A great part of the silver annually produced in Europe, is derived from the argentiferous sulfuretted lead (silberhaltiger bleiglanz) which is sometimes found in the veins which intersect primitive and transition mountains, and sometimes on particular beds (erzflöze) in rocks of secondary formation. In the kingdom of New Spain, the greatest part of the veins contain very little argentiferous galena; but there are very few mines in which lead ore is a particular object of their operations. Among the latter, we can only include the mines of the districts of Zimapan, Parral, and San Nicholas de Croix. I observed that at Guanaxuato, as well as several other mines in Mexico”, and everywhere in Saxony, the galenas contain the more silver, the smaller they are in the grain.
* We may adduce as galenas extremely rich in silver in very small grains, those of the new mine of Talpan, in the Cerro de las Vegas, belonging to the district of Hostotipaquillo. This galena, which sometimes passes into a compact and antimonial sulfuretted lead (bleischweis) is
accompanied with mnch coppery pyrites, and carbonated lime.
A very considerable quantity of silver is produced from the smelting of the martial pyrites (gemeine schnefelkiese) of which New Spain sometimes exhibits varieties richer than the glaserz itself. It has been found in the Real del Monte, on the vein of Biscaina, near the pit of San Pedro, the quintal of which contained even so much as three marcs of silver. At Sombrerete, the great abundance of pyrites disseminated in the mine of red silver, is a great obstacle to the process of amalgamation.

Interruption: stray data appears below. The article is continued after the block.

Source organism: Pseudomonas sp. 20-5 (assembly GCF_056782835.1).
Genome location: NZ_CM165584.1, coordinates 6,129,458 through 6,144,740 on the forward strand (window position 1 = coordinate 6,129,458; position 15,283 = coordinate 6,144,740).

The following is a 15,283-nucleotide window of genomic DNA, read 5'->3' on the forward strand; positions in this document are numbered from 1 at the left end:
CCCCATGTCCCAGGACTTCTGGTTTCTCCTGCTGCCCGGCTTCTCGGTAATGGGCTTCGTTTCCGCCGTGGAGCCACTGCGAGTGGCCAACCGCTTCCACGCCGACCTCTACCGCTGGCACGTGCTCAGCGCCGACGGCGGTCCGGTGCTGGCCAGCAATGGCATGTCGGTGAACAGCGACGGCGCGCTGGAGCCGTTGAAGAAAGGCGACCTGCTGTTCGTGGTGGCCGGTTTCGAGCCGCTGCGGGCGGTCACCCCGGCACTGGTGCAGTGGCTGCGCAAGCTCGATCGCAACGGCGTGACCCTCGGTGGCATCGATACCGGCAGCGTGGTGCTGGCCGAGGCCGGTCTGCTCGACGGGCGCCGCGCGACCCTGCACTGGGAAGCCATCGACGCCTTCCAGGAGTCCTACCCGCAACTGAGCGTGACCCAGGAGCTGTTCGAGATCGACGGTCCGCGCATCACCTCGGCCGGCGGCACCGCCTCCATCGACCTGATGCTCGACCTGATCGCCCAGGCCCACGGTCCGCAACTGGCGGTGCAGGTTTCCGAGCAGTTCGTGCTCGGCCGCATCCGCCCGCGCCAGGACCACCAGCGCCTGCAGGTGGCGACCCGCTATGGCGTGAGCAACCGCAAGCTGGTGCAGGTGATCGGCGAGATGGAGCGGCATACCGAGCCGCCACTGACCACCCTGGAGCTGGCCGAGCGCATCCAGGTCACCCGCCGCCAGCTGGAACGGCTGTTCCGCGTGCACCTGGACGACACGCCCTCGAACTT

We have described the minerals which produce the Mexican silver, and it remains for us to examine into the mean riches of these minerals, considering them as all mixed together. It is a very common prejudice in Europe, that great masses of native silver are extremely common in Mexico and Peru, and that in general, the mines of mineralised silver, destined to amalgamation, or smelting, contain more ounces, or more marcs of silver, to the quintal, than the meagre minerals of Saxony and Hungary. Full of this prejudice, I was doubly surprised on my arrival in the Cordilleras to find that the number of poor mines greatly surpasses those of the mines to which in Europe we give the name of rich. An European traveller who visits the famous mine of Valenciana in Mexico after examining the metalliferous veins of Clausthal, Freiberg, and Schemnitz, can scarcely conceive how a vein which, for a great part of its extent contains sulfuretted silver, disseminated in the gangue in almost imperceptible particles, can regularly supply thirty thousand marcs, per month, a quantity of silver equal to the half of what is annually furnished by all the mines of Saxony. It is no doubt true that blocks of native silver (papas de plata) of an enormous weight, have been extracted from the mines of Batopilas in Mexico and Guantahajo in Peru; but when we study attentively the history of the principal mines of Europe, we find that the veins of Kongsberg in Norway, Schneeberg in Saxony, and the famous mass of minerals of Schlangenberg in Siberia, have produced much more considerable quantities. We are not in general to judge from the size of the blocks, of the wealth of the mines of different countries. France does not altogether produce more than 8000 marcs of silver annually ; and yet there are veins in that country (those of Sainte Marie aur Mines) from which unshapen masses of native silver have been extracted, of the weight of 30 kilogrammes". It appears that at the formation of veins